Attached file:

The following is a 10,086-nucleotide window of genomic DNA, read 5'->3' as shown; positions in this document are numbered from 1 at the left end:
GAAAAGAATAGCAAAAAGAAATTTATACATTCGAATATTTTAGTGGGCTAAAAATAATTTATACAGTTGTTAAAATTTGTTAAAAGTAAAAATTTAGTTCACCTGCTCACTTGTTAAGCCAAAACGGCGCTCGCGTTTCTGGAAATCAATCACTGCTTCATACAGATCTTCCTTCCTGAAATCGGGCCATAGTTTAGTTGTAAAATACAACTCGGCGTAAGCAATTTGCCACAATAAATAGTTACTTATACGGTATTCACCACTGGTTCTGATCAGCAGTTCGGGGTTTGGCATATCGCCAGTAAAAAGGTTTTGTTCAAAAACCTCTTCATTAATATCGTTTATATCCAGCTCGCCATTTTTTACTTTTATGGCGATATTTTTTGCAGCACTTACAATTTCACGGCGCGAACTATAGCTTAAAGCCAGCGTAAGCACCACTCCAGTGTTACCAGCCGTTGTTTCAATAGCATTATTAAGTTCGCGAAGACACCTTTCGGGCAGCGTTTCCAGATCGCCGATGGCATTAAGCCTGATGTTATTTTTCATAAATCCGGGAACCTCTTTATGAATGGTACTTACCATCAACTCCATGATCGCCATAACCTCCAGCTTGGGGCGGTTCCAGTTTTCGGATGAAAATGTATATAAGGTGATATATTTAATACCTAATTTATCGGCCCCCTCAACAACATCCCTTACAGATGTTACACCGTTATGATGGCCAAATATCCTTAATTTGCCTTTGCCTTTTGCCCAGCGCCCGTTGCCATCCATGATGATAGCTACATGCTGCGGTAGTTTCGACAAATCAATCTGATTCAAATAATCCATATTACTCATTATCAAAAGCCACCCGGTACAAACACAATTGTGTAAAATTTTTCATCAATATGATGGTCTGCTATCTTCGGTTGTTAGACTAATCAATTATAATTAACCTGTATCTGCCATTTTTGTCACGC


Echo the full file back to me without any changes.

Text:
The following is a 10,086-nucleotide window of genomic DNA, read 5'->3' as shown; positions in this document are numbered from 1 at the left end:
GAAAAGAATAGCAAAAAGAAATTTATACATTCGAATATTTTAGTGGGCTAAAAATAATTTATACAGTTGTTAAAATTTGTTAAAAGTAAAAATTTAGTTCACCTGCTCACTTGTTAAGCCAAAACGGCGCTCGCGTTTCTGGAAATCAATCACTGCTTCATACAGATCTTCCTTCCTGAAATCGGGCCATAGTTTAGTTGTAAAATACAACTCGGCGTAAGCAATTTGCCACAATAAATAGTTACTTATACGGTATTCACCACTGGTTCTGATCAGCAGTTCGGGGTTTGGCATATCGCCAGTAAAAAGGTTTTGTTCAAAAACCTCTTCATTAATATCGTTTATATCCAGCTCGCCATTTTTTACTTTTATGGCGATATTTTTTGCAGCACTTACAATTTCACGGCGCGAACTATAGCTTAAAGCCAGCGTAAGCACCACTCCAGTGTTACCAGCCGTTGTTTCAATAGCATTATTAAGTTCGCGAAGACACCTTTCGGGCAGCGTTTCCAGATCGCCGATGGCATTAAGCCTGATGTTATTTTTCATAAATCCGGGAACCTCTTTATGAATGGTACTTACCATCAACTCCATGATCGCCATAACCTCCAGCTTGGGGCGGTTCCAGTTTTCGGATGAAAATGTATATAAGGTGATATATTTAATACCTAATTTATCGGCCCCCTCAACAACATCCCTTACAGATGTTACACCGTTATGATGGCCAAATATCCTTAATTTGCCTTTGCCTTTTGCCCAGCGCCCGTTGCCATCCATGATGATAGCTACATGCTGCGGTAGTTTCGACAAATCAATCTGATTCAAATAATCCATATTACTCATTATCAAAAGCCACCCGGTACAAACACAATTGTGTAAAATTTTTCATCAATATGATGGTCTGCTATCTTCGGTTGTTAGACTAATCAATTATAATTAACCTGTATCTGCCATTTTTGTCACGC